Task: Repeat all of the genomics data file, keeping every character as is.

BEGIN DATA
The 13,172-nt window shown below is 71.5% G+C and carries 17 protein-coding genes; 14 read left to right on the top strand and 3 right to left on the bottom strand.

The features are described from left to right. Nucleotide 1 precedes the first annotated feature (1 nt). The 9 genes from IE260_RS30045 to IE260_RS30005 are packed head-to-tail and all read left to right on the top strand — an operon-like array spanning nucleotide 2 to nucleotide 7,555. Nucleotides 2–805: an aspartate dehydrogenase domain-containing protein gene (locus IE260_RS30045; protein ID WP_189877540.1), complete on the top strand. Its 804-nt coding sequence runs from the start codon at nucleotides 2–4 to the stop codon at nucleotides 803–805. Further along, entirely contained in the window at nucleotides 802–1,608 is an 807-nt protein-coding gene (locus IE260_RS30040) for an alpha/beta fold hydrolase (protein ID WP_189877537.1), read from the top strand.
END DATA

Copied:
The 13,172-nt window shown below is 71.5% G+C and carries 17 protein-coding genes; 14 read left to right on the top strand and 3 right to left on the bottom strand.

The features are described from left to right. Nucleotide 1 precedes the first annotated feature (1 nt). The 9 genes from IE260_RS30045 to IE260_RS30005 are packed head-to-tail and all read left to right on the top strand — an operon-like array spanning nucleotide 2 to nucleotide 7,555. Nucleotides 2–805: an aspartate dehydrogenase domain-containing protein gene (locus IE260_RS30045; protein ID WP_189877540.1), complete on the top strand. Its 804-nt coding sequence runs from the start codon at nucleotides 2–4 to the stop codon at nucleotides 803–805. Further along, entirely contained in the window at nucleotides 802–1,608 is an 807-nt protein-coding gene (locus IE260_RS30040) for an alpha/beta fold hydrolase (protein ID WP_189877537.1), read from the top strand.